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Type 2 hypos - no meds

Discussion in 'Diabetes Discussions' started by lucylocket61, Sep 27, 2019.

  1. lucylocket61

    lucylocket61 Type 2 · Well-Known Member

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    I want to raise awareness of the fact that some type 2's can get as low as under 3. These may not be the life threatening hypos that a T1 gets. I understand that.

    However, I dont like the term 'false hypo' as it implies the person is making it up, or dramatizing what is happening, or minimising how debilitating and distressing they are. I read comments about how type 2's dont get hypos, or they are nothing much, just a small dip and if they rest for a bit, all will be well.

    My own GP has seen my readings, and witnessed this happen to me. Sometimes I can faint, I go dizzy, I have to lie down or at least sit down quickly. I shake, I have a cold sweat. This lasts for about 30 mins or more from the first sign - which is usually a buzzing in my head. Often I get visual changes too, like I am looking at things under water. I feel weak for several hours afterwards.

    This has been happening to me, and other type 2's I know, for many years. Often I have recently tested and my blood sugar levels are good, so its not me going from high to low. It is unrelated to food intake, and I havent recently had a high carb food or drink.

    We are all different, I suspect there are more types of diabetes than we realise right now.

    I prefer the term 'non life threatening hypo' and think it important that this is known about more widely, even in this community.
     
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  2. Jim Lahey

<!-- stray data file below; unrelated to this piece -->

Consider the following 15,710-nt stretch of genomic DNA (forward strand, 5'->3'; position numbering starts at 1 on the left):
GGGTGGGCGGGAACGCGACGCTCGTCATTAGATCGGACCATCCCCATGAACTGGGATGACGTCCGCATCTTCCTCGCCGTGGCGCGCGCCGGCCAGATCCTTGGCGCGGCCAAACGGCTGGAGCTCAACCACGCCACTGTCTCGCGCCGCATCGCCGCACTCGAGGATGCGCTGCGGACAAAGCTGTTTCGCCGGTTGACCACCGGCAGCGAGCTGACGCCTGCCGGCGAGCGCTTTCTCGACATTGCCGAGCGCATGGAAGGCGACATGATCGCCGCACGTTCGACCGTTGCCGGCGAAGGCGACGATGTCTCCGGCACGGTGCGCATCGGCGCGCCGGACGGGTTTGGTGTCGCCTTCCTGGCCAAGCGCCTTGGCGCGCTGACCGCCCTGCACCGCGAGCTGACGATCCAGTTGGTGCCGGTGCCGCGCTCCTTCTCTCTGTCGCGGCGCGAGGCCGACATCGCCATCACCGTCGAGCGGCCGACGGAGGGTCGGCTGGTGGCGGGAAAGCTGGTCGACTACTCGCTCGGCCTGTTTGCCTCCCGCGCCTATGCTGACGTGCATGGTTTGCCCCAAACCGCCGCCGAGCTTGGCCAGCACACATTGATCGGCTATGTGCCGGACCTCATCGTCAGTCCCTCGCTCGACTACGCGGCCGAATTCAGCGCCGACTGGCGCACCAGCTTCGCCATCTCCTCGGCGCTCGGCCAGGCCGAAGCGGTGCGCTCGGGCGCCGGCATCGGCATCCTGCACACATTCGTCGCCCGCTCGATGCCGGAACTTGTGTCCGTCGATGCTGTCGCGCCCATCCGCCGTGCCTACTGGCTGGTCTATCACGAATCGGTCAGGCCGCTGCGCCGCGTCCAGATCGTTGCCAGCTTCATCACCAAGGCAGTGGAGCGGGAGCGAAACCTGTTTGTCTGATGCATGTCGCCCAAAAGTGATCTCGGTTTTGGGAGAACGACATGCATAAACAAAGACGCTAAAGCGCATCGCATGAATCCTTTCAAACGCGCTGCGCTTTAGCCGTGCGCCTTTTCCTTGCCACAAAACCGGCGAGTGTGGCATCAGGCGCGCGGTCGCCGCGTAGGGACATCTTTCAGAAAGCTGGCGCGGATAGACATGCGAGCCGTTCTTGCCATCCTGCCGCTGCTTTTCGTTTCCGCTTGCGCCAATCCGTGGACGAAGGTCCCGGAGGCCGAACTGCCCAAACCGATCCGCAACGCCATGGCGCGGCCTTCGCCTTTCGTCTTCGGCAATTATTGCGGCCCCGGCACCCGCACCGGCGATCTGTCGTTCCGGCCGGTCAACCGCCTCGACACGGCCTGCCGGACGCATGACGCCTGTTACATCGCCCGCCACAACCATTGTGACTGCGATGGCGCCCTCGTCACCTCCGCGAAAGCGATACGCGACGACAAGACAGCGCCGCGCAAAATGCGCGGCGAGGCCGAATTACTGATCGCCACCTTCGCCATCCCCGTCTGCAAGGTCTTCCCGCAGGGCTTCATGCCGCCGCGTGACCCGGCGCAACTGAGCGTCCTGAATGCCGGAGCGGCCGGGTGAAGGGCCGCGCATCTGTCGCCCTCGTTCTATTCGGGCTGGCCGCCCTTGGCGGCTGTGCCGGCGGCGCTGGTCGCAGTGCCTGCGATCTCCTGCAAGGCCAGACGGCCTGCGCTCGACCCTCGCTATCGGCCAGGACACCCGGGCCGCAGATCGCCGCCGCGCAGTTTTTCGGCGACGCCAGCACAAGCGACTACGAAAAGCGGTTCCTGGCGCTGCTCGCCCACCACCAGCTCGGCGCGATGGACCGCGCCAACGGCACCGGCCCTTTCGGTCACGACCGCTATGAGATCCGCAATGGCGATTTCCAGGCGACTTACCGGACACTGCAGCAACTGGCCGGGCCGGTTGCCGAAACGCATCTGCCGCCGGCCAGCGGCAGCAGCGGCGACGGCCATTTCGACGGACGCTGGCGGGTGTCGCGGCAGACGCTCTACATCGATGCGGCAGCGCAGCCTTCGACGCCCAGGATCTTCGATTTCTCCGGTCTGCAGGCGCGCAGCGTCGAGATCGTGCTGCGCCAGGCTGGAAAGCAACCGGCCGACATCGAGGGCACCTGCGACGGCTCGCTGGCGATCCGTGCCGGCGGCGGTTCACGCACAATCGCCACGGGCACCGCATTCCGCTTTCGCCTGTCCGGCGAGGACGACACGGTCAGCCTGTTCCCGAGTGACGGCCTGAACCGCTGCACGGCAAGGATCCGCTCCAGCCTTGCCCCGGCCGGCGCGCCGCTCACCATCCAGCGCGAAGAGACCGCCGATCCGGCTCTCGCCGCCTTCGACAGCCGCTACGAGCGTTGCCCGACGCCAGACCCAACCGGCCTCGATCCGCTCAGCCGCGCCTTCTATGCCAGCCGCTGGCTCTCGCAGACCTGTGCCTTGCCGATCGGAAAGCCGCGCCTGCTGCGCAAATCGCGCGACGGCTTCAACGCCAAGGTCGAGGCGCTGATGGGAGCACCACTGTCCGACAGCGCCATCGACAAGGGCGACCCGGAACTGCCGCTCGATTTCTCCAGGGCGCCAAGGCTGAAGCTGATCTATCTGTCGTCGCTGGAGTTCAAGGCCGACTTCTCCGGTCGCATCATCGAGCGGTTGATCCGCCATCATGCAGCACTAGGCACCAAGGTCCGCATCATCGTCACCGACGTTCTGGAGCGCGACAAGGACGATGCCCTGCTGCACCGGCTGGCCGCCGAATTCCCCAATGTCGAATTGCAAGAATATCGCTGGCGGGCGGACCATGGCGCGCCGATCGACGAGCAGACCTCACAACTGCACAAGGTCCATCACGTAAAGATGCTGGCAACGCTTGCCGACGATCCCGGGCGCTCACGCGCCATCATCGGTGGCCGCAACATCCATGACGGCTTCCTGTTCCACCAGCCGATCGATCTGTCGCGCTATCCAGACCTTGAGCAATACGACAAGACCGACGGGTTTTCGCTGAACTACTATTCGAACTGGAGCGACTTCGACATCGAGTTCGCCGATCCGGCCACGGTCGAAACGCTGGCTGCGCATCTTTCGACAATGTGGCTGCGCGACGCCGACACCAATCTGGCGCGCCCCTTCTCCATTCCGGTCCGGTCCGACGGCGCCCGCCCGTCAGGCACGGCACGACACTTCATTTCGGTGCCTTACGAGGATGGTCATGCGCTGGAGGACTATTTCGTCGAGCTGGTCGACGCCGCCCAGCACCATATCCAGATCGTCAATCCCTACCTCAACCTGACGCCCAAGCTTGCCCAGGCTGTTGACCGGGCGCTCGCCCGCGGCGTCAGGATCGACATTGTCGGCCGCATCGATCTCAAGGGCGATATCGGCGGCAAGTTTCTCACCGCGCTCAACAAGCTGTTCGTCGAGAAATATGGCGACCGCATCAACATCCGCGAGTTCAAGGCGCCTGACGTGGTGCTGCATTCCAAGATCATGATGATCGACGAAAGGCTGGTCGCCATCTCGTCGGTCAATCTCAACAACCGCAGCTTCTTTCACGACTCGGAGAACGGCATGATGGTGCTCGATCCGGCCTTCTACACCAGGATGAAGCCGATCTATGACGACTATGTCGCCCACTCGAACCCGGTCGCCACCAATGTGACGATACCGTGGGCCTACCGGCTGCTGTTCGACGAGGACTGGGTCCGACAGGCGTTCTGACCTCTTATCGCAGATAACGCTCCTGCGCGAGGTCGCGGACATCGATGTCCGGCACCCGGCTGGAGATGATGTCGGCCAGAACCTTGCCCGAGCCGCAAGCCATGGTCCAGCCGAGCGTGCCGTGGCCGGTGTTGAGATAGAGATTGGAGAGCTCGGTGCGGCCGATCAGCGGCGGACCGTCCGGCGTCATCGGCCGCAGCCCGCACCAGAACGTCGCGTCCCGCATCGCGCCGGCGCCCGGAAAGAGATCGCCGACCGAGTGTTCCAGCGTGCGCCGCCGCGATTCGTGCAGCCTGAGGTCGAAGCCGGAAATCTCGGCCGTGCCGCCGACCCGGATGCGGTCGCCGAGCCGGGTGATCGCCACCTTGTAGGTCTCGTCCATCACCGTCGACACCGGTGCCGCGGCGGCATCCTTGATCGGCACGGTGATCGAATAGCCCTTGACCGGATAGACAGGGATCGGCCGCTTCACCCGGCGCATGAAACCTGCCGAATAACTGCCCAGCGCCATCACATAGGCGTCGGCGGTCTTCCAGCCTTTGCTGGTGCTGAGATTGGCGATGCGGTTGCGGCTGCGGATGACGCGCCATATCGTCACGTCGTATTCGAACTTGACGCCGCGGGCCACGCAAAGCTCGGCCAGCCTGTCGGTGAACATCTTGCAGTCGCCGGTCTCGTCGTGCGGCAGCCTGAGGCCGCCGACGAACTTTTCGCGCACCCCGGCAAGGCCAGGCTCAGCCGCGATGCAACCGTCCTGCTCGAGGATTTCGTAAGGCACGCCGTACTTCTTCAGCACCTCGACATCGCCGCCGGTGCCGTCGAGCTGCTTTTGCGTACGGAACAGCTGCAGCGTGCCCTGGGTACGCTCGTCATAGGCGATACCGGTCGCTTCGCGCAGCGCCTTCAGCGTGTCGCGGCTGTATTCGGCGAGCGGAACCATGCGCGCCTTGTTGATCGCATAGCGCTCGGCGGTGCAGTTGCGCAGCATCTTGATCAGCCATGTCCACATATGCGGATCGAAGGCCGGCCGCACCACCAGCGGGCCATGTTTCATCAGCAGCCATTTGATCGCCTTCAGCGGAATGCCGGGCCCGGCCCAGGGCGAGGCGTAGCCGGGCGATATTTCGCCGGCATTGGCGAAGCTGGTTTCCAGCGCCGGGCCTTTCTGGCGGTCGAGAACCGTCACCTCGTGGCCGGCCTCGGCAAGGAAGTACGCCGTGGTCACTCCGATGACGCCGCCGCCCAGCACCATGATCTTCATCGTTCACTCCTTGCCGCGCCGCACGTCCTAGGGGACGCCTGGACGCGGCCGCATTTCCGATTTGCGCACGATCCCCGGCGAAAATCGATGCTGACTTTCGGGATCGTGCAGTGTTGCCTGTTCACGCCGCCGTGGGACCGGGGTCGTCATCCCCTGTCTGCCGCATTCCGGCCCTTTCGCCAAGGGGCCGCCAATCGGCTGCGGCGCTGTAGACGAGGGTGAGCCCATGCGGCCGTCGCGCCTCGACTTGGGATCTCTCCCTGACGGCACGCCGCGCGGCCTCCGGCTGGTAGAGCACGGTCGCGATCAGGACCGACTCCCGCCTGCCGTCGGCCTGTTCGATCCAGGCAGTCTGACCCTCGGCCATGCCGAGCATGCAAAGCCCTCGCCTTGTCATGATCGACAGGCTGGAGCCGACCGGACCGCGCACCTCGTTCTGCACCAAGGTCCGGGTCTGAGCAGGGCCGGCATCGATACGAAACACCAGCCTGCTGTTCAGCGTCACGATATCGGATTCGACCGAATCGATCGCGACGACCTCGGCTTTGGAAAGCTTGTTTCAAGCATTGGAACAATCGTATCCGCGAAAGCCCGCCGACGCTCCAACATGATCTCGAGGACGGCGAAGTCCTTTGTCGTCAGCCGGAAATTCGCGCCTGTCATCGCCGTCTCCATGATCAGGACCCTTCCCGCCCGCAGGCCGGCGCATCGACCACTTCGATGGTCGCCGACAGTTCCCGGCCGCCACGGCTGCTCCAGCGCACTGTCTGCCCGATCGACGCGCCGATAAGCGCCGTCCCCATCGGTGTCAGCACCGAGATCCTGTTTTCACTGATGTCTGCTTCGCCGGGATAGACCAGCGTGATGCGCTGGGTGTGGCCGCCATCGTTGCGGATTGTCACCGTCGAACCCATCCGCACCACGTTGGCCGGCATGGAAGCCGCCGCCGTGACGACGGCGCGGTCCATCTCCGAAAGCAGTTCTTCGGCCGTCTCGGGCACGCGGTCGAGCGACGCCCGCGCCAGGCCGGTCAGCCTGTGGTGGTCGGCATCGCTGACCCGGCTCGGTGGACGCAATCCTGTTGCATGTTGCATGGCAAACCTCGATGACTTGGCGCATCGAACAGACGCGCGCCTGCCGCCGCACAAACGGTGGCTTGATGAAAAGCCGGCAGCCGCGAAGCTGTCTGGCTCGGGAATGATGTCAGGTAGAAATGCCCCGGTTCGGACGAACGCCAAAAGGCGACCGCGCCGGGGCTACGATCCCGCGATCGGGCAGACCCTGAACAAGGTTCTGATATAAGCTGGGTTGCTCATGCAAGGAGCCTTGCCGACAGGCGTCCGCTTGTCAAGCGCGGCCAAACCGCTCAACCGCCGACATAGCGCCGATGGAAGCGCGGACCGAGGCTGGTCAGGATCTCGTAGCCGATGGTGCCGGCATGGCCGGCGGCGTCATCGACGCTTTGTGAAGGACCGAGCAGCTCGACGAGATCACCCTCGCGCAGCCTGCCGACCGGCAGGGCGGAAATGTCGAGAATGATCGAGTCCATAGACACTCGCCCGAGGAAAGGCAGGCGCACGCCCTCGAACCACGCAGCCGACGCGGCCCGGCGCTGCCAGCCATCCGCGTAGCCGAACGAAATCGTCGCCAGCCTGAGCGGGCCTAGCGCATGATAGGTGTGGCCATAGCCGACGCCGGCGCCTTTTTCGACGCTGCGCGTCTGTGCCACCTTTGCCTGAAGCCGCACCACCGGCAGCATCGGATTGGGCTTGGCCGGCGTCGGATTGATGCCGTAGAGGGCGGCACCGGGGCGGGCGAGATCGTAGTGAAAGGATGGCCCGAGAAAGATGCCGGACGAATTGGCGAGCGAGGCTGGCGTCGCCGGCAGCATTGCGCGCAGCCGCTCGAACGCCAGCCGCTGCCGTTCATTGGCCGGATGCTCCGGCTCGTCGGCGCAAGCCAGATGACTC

Jim Lahey I reversed my Type 2 · Well-Known Member

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    Possible glucagon dysfunction? I've also heard about the 'spluttering' insulin theory but don't know if there's any truth to it. Most likely there is. T2 without meds getting [clinical] hypos needs to be referred to an endo as a minimum.

    That aside, having experienced a 'false' hypo, I concur that there's nothing false about them. I thought I was going to die. Never felt more wretched in my life. This 'hypo' was 4.4mmol/L, a number which is now entirely normal for me. I agree that the term false hypo does somewhat downplay the severity.
     
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    #2 Jim Lahey, Sep 27, 2019 at 12:33 PM
    Last edited: Sep 27, 2019
  3. lucylocket61

    lucylocket61 Type 2 · Well-Known Member

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    my chances of getting to see an endo are about as slim as me witnessing hippos iceskating in the wild. I dont need to see one. I just have a very low glucose dump response time. it happens.
     
  4. Jim Lahey

    Jim Lahey I reversed my Type 2 · Well-Known Member

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    Recently I am increasingly beginning to think that diabetes can be thought of as essentially three sliders;
    1. Resistance.
    2. Deficiency.
    3. Autoimmune.
    Play around with all three sliders up & down between 0-10 to your heart's content and then try to attach a label to the overall end result. Lots of possibilities. It certainly explains why it's often almost impossible for some patients to receive a satisfactory diagnosis. Then of course there's the additional complication of glucagon dysfunction/resistance and probably others too.
     
  5. Jim Lahey

    Jim Lahey I reversed my Type 2 · Well-Known Member

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    Which should be signalled in part by glucagon. A good endo should be able to help but fair enough.